December 13, 2004
Symbols and Signs
Martin E. Marty
Some year Sightings hopes to transit from November to January without having to notice what Albert J. Menendez called, in his book of the same title, "December wars." We like to deal with events and trends that might otherwise be overlooked; December wars receive daily media coverage and do not need to be discovered. There seem to be as many holiday season fracases as there are courthouse lawns, town squares, schools, and other public spaces. The battles have to do with space and time: space for the placing of religious symbols and time set aside for prayer and song.
This zone, where there is, as James Madison said, a "line of separation between religion and the Civil authorities," falls within the sphere of my scholarly specialty and citizen interest; as such, I should declare myself. I think Christians and other religious people have a right to festoon any and all public places that are not governmentally-connected. Malls, galleries, markets, and lawns, which are open spaces and facilitate gatherings of many sorts, are appropriate places for symbols and signs. Similarly, I am in the camp of those who believe that alert and aware schools can teach and exemplify the difference between "performance" and "worship," so that madrigal groups do not have to sing only bad secular stuff, but also high-art works of religions -- including appropriately chosen Christmas songs in season. Such schools should also teach "about" religion, though they should not teach that a particular faith is "the truth about life."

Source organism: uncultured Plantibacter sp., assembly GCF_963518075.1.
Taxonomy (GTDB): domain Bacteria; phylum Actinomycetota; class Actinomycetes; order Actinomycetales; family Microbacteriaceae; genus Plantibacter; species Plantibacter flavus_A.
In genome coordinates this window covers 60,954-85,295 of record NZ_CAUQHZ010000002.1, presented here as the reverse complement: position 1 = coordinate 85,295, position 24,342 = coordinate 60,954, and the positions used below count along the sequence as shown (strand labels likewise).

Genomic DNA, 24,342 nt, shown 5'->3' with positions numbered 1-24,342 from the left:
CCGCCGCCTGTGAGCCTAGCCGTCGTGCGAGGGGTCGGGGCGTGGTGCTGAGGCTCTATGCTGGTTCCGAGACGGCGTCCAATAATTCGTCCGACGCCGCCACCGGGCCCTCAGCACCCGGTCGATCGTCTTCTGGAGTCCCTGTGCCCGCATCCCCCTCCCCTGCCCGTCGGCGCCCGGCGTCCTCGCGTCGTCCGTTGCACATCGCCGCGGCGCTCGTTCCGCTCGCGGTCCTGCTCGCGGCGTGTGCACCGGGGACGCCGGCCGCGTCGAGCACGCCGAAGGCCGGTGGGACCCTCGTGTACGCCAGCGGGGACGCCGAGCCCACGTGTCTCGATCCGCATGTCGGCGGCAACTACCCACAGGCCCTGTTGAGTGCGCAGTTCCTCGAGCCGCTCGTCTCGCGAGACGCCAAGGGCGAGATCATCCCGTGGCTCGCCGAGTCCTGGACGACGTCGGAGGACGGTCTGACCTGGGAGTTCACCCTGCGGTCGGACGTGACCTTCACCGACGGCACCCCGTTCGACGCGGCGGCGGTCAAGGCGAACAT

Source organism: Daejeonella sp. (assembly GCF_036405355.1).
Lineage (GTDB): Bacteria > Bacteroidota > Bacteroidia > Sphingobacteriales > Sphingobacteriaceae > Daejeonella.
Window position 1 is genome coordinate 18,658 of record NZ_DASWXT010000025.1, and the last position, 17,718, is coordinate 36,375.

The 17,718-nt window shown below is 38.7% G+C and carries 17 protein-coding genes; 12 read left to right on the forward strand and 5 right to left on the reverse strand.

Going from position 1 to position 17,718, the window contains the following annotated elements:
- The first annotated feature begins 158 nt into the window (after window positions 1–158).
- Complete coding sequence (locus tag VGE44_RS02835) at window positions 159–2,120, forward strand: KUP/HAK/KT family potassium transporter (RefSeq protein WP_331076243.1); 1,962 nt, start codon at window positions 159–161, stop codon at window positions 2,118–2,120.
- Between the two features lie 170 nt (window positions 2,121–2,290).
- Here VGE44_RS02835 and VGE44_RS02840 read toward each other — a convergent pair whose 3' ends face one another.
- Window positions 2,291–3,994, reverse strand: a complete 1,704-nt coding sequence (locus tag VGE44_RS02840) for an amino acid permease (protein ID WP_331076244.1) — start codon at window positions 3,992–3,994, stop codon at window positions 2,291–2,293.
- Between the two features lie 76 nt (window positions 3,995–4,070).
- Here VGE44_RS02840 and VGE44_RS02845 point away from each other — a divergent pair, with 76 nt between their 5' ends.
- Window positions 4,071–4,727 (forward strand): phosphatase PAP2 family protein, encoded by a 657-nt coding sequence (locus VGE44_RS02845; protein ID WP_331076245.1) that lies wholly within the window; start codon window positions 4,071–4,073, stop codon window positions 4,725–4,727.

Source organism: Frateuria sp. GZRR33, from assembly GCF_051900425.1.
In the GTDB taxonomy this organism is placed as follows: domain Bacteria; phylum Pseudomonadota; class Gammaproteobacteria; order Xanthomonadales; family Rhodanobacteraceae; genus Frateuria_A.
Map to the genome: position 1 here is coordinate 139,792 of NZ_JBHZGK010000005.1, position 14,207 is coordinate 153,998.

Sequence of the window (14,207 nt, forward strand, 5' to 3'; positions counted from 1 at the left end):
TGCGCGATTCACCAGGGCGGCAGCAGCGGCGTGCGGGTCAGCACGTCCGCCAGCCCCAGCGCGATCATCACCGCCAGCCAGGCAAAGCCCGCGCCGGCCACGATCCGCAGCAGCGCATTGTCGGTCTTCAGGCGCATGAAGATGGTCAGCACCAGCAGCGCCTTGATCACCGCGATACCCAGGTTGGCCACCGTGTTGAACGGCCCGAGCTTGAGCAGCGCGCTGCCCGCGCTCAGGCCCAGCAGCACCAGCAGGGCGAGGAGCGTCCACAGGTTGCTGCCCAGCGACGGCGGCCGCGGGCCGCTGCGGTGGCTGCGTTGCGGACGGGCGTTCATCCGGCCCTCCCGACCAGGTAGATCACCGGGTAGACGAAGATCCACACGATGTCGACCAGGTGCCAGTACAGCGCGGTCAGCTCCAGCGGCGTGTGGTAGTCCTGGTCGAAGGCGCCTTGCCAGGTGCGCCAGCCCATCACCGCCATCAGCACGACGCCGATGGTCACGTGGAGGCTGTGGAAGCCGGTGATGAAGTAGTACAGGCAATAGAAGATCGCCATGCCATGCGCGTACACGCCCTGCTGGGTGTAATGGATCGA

Having muddied and messed up the line, it's time to come to the point. This year the most noticed controversy has to do with the Macy's Department Store in New York, which has removed the word "Christmas" from its objects and transactions. This is a test case for a thesis I would propose. My thesis: most of these fights are not about religion and religious faith -- there are plenty of closets and chambers (Matthew 5:6) for nurture of personal faith, and steeples, domes, towers, and tent tops under which publics can gather for worship. Instead, they are about who belongs and who doesn't, whose space this is -- e.g., in Alabama they say for our God and our faith and for our country -- and whose it is not.
How about this approach: religious people express themselves openly wherever the context is one of persuasion, not coercion or governmental privileging, aegis, or auspices. Where does Macy's come in? I suggest that court decisions inhibiting formal prayer and particular symbolism reflect a reality in which businesses, advertisers, markets, and citizenries already live.
Macy's does not "do" Christ in Christmas because it is sensitive to diversity and does not want to alienate and lose sales. People who don't like such a policy can shop elsewhere, and boycott if they wish. They do not boycott because not enough in their constituencies have the courage of their convictions. So they ask for "the sword," that is, "the state" to do what they, as individuals and religious groups, have not succeeded in doing nor even want to do.
Macy's is responsive to customers and the message of non-customers, as are all merchants and advertisers. Christians can let their actions serve as witnesses and persuaders.
Martin E. Marty's biography, current projects, upcoming events, publications, and contact information can be found at www.illuminos.com.